The last quarter of the financial year calls for revisiting your tax-saving investments. For an employee this comes in the form of reminders from one’s company to submit proofs of investments and expenses that are eligible for tax deductions. This can be a painful time for many, especially if the past nine months have flown by without making any tax-saving investments. It can also be a perplexing time if you feel like you’ve already submitted something similar at the beginning of the financial year. Why again, you might wonder. Let’s throw some light on this today. And let’s keep a little checklist ready so that going forward, you find this process simpler.

The Financial Year through the Income Tax Lens

Tax Timeline at a Glance

April is when you submit details pertaining to tax-saving investments, house rent, home loan EMI amounts and the like for the upcoming financial year. It is your declaration to your employer – a commitment to yourself that you will be making these investments/expenses during the year. Based on your declarations, your employer will calculate the monthly tax (TDS) that should be deducted from your salary.

Now, I’m going to assume that you’ve been optimistic at the beginning of the year. You’ve committed to investing the maximum you can (eg: the full 1,50,000 under Section 80C). However, as the year rolls on and everyday life takes over, investing takes a backseat. And suddenly you’re already in January!

This is the time your employer will need proofs of investments you’ve made during the year. Proof that you have invested what you committed to nine months ago. Again, these proofs help the company calculate precisely how much TDS should be cut and deposited with the government against your PAN.

So how do we make this process less tedious (pun intended)?

Document Checklist for Tax Submission to Employer

Document Checklist for Tax Submission

1. Rent receipts [Section 10(13A)]

  • Stamp-duty receipts are required when house rent has been paid in cash. For online transactions, you may submit your rent agreement along with rent receipts generated online. The latter is recommended.
  • Your landlord’s PAN is required when rent exceeds Rs. 1 lakh for the year.

2. Leave Travel Allowance [Section 10(5)]

  • This exemption can be claimed only if you receive this allowance as part of your salary.
  • It can be claimed if you have taken leave from work and expenses have been incurred on travel – tickets need to be submitted.
  • Only domestic travel is considered for LTA.
  • Exemption is available for you as well as your family members. Family includes spouse, children (maximum 2 two children), and wholly dependent parents and siblings.
  • Exemption can be claimed for two journeys in a block of four calendar years. The current block is 2022 to 2025.
  • The amount of exemption will be lower of allowance received or amount spent on air/rail/bus fare to and fro. Accommodation, sightseeing and other travel expenses are not eligible.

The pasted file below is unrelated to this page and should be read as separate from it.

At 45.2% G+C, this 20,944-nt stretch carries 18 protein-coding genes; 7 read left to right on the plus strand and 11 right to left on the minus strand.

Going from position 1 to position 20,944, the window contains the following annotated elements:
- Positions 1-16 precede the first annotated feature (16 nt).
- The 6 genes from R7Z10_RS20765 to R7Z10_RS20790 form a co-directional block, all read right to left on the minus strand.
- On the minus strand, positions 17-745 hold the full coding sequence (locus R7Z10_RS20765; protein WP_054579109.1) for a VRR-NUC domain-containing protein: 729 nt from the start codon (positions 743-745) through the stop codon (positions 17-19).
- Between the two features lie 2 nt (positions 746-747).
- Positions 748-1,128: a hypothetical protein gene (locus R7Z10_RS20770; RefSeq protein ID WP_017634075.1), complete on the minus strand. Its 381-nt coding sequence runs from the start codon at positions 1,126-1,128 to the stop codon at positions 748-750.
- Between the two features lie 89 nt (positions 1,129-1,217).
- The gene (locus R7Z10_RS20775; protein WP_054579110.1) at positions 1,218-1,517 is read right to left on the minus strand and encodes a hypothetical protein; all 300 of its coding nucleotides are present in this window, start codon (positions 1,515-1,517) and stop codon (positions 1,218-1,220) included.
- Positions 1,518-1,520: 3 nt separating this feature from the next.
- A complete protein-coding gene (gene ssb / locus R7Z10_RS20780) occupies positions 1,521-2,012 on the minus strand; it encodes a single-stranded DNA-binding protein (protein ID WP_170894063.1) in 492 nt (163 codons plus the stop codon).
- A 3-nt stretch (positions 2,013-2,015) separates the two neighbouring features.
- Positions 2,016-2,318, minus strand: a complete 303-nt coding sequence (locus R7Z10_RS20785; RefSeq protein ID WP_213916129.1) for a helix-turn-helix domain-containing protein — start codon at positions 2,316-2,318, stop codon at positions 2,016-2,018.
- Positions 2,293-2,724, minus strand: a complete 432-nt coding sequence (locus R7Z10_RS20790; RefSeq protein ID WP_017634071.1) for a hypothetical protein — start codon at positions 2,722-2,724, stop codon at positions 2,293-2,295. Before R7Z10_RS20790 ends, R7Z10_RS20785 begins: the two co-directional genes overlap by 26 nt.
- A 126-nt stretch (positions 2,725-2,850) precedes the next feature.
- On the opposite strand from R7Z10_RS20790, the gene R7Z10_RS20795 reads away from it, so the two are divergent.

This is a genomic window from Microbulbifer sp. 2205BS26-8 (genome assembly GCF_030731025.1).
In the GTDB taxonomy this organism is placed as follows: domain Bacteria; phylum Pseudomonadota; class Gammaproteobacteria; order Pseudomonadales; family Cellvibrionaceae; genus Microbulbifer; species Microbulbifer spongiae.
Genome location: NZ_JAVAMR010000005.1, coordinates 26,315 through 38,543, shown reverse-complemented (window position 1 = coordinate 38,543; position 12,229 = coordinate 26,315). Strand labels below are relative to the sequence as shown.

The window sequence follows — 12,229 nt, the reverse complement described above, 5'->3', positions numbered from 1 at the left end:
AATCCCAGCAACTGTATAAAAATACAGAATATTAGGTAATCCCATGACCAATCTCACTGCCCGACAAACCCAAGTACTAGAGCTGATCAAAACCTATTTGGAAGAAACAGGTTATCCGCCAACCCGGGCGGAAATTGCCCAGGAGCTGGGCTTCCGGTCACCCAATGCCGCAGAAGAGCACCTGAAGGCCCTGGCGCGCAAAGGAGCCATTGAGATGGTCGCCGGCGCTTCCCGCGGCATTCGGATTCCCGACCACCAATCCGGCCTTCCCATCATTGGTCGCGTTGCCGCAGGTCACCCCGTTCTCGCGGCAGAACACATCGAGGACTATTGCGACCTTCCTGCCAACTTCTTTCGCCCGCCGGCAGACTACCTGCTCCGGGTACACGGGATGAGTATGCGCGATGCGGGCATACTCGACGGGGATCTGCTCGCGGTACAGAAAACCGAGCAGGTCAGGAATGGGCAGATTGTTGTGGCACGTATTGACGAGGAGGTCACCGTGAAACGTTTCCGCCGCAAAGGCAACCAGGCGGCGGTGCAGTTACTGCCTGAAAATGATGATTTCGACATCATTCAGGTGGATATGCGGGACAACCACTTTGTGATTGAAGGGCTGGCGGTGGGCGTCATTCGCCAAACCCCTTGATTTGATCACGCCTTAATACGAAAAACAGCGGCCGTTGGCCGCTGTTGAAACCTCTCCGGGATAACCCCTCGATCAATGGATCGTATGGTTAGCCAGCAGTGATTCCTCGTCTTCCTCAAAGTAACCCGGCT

3. Other Allowances

For other allowances that are part of your salary, bills need to be submitted to be eligible for the exemption. Examples of these allowances are books and periodicals allowance, phone and internet allowance.

4. House Property / Home Loan

An interest certificate from your bank will suffice. It will have the principal component as well as interest component mentioned. The former is eligible for exemption under Section 80C, and the latter under Section 24, part of the head, “House Property”.

5. Investments under Section 80C

This is the most common section for tax-saving investments and covers a whole bunch of investments. All these put together are limited to a total of Rs.1,50,000. There is always some hope that the finance minister will raise this limit someday soon. But until then, we can still make the most of it.

  • ELSS (Equity Linked Saving Scheme) – The statement of your tax-saving mutual fund. You can get this directly from the fund house website / third party app you’ve chosen to invest through or even the CAMS portal.
  • Life Insurance Premium receipt
  • Public Provident Fund investment receipt
  • Children’s School Fee receipts
  • Others include 5-Year Fixed Deposit, Unit-Linked Insurance Premium, National Saving Certificate, Senior Citizen’s Saving Scheme, Sukanya Samriddhi Yojana, and Post Office Tax-Saving Scheme.

6. National Pension Scheme [Section 80CCD(1B)]

This statement is available on the NPS portal. This section allows for a maximum deduction of Rs.50,000 for the year.

7. Health Insurance (Mediclaim) [Section 80D]

The premium receipt will suffice to claim health insurance as a tax benefit.*

8. Education Loan [Section 80E]

Interest statement from the bank. Only the interest component is eligible for a tax deduction.

9. Electric Vehicle Loan [Section 80EEB]

Interest statement from the bank. Only the interest component is eligible for a tax deduction.

10. Disability [Section 80DD, 80DDB, 80U]

This is for persons with severe disabilities (eg, physically handicapped, leprosy, mental illness). You will need a medical certificate to claim this deduction.*

*In the coming weeks, we will be sharing a detailed article on the medical-related sections.

Where are you at?

It is a well-known fact that the months from January to March nudge people to make tax-saving investments more than any other months in the year. But it isn’t wise to leave this for the last minute. What is worse is missing the bus altogether and having a huge TDS cut from your salary during this period simply because you forgot to invest, or were confused about where to invest. Don’t let this happen. Review your taxes and investments. Use the checklist. And reach out to me if you need any help whatsoever.

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